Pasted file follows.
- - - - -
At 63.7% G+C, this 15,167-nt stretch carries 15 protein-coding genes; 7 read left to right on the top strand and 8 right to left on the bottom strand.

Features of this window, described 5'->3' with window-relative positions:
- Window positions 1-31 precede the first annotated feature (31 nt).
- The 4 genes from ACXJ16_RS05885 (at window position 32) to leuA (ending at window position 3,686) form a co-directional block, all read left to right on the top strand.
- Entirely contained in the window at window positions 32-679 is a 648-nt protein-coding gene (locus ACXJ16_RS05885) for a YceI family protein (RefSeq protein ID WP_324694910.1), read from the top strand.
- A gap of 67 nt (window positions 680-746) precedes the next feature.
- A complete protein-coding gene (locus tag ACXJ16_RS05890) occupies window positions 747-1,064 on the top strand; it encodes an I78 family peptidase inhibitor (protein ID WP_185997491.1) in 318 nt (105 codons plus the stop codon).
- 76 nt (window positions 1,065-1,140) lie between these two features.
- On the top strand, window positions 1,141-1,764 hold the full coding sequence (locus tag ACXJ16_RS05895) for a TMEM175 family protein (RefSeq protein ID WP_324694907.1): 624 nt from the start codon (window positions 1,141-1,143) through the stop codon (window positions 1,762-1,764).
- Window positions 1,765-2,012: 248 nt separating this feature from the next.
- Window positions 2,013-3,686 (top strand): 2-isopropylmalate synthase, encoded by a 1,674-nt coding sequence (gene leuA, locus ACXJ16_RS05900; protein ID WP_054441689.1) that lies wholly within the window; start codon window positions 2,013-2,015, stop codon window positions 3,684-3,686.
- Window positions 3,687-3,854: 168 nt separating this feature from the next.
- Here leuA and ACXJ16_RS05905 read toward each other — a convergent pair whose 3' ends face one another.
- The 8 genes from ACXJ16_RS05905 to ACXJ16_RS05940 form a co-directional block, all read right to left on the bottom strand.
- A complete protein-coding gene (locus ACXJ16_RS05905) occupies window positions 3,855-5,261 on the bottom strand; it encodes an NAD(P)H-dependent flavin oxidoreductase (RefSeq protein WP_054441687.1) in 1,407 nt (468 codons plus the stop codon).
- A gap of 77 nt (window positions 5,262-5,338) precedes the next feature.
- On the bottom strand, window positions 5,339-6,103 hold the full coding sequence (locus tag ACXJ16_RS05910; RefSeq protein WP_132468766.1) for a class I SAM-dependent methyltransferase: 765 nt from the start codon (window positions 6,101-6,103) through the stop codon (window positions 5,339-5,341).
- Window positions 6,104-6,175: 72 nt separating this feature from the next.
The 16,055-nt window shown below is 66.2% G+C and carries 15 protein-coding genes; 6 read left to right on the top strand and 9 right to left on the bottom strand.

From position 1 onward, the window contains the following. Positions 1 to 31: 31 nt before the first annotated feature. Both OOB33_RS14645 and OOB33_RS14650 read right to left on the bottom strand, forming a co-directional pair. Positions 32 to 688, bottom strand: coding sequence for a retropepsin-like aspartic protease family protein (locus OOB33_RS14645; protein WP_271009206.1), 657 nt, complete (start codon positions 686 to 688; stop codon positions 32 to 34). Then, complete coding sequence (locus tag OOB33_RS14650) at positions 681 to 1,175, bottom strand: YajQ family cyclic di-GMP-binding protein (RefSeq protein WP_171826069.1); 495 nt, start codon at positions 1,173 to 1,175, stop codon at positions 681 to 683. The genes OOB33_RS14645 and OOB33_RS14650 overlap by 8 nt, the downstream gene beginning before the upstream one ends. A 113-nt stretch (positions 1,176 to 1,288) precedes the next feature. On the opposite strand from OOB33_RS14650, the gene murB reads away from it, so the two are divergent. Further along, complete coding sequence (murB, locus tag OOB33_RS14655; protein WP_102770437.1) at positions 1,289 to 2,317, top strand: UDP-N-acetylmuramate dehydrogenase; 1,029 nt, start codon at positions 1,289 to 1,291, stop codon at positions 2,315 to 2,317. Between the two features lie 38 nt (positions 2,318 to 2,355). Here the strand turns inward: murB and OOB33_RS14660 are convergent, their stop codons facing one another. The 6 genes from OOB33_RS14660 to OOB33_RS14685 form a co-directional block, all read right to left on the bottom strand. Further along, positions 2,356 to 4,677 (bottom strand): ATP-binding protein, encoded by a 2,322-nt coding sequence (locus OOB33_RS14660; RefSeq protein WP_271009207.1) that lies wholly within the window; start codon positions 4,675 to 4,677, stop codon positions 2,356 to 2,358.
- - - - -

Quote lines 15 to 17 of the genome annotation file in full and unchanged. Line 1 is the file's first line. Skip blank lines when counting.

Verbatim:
- A complete protein-coding gene (locus ACXJ16_RS05905) occupies window positions 3,855-5,261 on the bottom strand; it encodes an NAD(P)H-dependent flavin oxidoreductase (RefSeq protein WP_054441687.1) in 1,407 nt (468 codons plus the stop codon).
- A gap of 77 nt (window positions 5,262-5,338) precedes the next feature.
- On the bottom strand, window positions 5,339-6,103 hold the full coding sequence (locus tag ACXJ16_RS05910; RefSeq protein WP_132468766.1) for a class I SAM-dependent methyltransferase: 765 nt from the start codon (window positions 6,101-6,103) through the stop codon (window positions 5,339-5,341).